Editor's note: This is the first column in a two-part series discussing the pros and cons of working with agencies that offer strategic — but not creative — services. The second column, written by Britt Fero, EVP, chief strategy and media officer at Publicis Seattle, will be published tomorrow.
It all starts at the beginning. Advertising agencies flourished at the height of industrialization and mass media when corporations needed to sell great volumes of product to the greatest amount of people possible. Suddenly the supply part wasn’t hard, it was the demand that needed attention.
And so the modern agency was born. Advertising agencies were hired to persuade people to do things and buy things they may not have otherwise. They played back consumer aspirations in clever and subtle ways, deploying a phalanx of tactics: jingles, product claims, celebrity endorsements, sexual innuendo and more. In the world of business, agencies were viewed as Oz-like wonderlands, shrouded in a sort of romantic mystique and led by wizards referred to by first name only. These agencies scripted compelling myths on behalf of their corporate clients all in hopes of winning the hearts and wallets of everyday people.
The ruse was and still is the primary role of advertising Creatives — writers, art directors, technologists and the rest. If advertising agencies manufactured creative messaging and tactics, Creatives — with a capital "C" — were the machines that produced it. This of course did not account for the fact that everyone is creative in some way.
The artificial boundary around the Creative Department created artificial distinctions among agency talent. Where some people had a divine gift to see the unseen, others were mired in the details of the everyday. It’s true that some were trained in a specific craft, like copywriting, but so too were account people, account planners and producers. Everyone in the agency used their inherent gift of creativity to do their specific jobs. If you told someone you were a "Creative" in any other industry they would think you were crazy.
As a result of these artificial delineations, the Creative Department was revered and a warped power dynamic emerged — other agency roles became subservient to the Creative Department and clients, focused on fierce competition and charmed by career aspirations, became smitten with its allure.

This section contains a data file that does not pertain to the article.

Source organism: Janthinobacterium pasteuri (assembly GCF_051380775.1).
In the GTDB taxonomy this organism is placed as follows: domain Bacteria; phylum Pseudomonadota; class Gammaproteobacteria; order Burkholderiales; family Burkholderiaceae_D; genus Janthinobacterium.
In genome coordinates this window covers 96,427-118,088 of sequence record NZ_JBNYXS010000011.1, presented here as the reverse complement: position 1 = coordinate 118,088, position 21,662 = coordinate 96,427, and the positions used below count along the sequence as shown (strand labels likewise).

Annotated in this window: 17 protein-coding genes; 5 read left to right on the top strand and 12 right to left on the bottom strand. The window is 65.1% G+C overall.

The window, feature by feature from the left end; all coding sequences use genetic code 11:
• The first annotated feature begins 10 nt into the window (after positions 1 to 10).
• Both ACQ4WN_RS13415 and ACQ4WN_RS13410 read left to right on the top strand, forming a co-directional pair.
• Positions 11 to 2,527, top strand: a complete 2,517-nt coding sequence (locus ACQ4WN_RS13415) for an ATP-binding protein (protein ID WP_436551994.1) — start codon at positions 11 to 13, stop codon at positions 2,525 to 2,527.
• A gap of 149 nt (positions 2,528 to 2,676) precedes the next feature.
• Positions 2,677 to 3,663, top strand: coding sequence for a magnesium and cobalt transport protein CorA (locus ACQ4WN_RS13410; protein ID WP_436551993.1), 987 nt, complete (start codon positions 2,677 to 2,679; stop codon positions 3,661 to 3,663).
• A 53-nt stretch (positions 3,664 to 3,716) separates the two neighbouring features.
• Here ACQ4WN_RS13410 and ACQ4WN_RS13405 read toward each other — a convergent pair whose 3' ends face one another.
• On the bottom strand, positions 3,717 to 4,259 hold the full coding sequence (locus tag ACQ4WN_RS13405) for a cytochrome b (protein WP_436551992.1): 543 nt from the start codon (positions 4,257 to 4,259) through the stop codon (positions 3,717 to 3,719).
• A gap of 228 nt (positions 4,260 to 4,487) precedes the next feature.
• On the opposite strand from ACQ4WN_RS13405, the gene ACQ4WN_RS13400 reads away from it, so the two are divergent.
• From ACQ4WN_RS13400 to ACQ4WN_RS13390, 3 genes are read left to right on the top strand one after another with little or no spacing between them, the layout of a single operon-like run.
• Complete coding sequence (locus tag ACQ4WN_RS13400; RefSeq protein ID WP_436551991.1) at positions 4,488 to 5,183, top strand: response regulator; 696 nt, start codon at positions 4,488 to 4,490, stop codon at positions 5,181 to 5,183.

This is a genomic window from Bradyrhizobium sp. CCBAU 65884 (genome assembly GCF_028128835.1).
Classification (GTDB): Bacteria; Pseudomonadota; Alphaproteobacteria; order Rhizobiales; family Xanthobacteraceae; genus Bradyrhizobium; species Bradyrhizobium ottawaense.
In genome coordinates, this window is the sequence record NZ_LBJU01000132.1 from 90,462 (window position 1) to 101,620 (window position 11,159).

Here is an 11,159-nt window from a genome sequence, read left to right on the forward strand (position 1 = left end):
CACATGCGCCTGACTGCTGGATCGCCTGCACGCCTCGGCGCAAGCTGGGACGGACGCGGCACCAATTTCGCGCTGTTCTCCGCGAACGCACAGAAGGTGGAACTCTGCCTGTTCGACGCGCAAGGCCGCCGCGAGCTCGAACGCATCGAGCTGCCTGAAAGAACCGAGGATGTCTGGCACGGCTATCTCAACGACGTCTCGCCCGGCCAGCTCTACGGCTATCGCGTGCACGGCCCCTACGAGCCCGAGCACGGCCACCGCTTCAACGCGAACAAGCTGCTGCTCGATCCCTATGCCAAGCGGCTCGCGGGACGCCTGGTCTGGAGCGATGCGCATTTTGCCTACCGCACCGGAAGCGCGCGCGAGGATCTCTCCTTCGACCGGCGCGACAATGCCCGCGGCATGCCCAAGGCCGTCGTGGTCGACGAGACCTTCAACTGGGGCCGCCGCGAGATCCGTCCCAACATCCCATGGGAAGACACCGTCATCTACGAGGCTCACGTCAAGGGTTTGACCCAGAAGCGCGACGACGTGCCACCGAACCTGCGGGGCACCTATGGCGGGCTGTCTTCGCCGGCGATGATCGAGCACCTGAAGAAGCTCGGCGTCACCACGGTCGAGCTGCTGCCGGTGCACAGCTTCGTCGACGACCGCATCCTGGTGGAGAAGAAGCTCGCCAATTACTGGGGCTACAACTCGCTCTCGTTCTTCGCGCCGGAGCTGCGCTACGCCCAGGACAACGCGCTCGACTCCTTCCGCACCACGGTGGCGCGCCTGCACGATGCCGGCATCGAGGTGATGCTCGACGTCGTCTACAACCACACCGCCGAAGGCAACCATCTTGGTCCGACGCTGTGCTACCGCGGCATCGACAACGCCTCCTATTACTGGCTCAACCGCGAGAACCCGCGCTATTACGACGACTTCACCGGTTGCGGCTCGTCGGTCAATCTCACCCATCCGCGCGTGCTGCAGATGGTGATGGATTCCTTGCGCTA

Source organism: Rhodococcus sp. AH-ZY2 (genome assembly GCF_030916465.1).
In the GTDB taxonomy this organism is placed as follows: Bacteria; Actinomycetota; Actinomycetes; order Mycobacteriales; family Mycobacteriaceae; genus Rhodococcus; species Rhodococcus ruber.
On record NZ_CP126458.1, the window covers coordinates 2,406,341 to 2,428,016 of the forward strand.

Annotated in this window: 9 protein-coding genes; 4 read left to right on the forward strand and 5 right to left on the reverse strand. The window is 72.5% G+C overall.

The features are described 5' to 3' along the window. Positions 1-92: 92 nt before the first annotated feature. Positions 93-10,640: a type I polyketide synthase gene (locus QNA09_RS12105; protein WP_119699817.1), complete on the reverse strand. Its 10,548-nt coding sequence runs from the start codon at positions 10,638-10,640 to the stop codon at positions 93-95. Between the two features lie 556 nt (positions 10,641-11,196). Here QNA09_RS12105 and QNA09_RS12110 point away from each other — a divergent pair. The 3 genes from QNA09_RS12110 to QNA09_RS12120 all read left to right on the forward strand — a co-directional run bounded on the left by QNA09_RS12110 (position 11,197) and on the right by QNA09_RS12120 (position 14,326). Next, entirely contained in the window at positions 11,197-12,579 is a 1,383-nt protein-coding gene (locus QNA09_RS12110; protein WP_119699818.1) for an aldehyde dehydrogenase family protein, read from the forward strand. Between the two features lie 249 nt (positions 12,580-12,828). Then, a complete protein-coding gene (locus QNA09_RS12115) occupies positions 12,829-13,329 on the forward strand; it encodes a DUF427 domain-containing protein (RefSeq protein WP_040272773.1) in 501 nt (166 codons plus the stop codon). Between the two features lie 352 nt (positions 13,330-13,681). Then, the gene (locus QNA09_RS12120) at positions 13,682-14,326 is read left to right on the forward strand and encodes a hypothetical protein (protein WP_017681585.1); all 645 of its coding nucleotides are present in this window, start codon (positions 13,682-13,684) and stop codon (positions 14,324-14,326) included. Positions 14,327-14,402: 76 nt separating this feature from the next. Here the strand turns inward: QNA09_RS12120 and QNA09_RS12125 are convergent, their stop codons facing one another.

So the question of whether strategy and creative should be under the same roof belies the fact that these two roles are actually not that different. Through a mix of curiosity, insight, risk and ingenuity, Creatives and Strategists ought to work together to fulfill their client’s needs. The best agencies understand this and are structured more dynamically, allowing for a collaborative environment where everyone is expected to be (and valued as) creative.
The point is that the burden to deliver the core agency product is increasingly being shared, and creatives and Strategists are working together more and more. Not only should the two roles absolutely live under the same roof of the advertising agency it shouldn't even be regarded as a "unique" way of structuring a business or account. The advertising industry is evolving and clients are broadening their understanding of what agencies can do and what creatives should be.
Even Creatives themselves are understanding their changing value. Many are leaving traditional agencies to either work with tangential services like production or media or to work on pet projects, new product ideas or new businesses. After all, "Creative" isn’t a sufficient title for their role. Just like many people other than Creatives are creative within the advertising agency, many people other than Strategists are strategic within the agency.
"Strategy," as it happens, is important to everything — every business decision and every business risk. And in a climate where advertising is losing its relevance and clients are increasingly doubting its effectiveness, a sound consumer, marketing and brand strategy is critical.
So while advertising Creatives need Strategists or planners to be properly valued by their advertising clients, Strategists can provide even greater value to clients outside advertising or the advertising agency. The skills and talents of the modern strategist — the ability to understand business dynamics, the ability to channel the consumer insight, or the ability to identify the creative spark — are applicable to all corners of the world of business.
After all, the world of business is changing too: so-called soft skills like emotional intelligence and insight are gaining relevance; design-thinking is making its way to business schools and management consultancies; the power of the brand is increasingly acknowledged and valued; clients are taking more ownership and control of their creative output and innovation is the prevailing cliché in business circles. All of these forces and trends make strategists highly valuable beyond the world of advertising. Clients see this benefit and are increasingly working with groups of strategists as an alternative to other agencies or resources.
So while Creatives and Strategists should live under the same roof of an advertising agency because Creative needs Strategy, Strategy can live under its own roof, unwed from any particular creative function. Because strategy can thrive without Creative with a capital "C."
Alain Sylvain is CEO and founder of Sylvain Labs.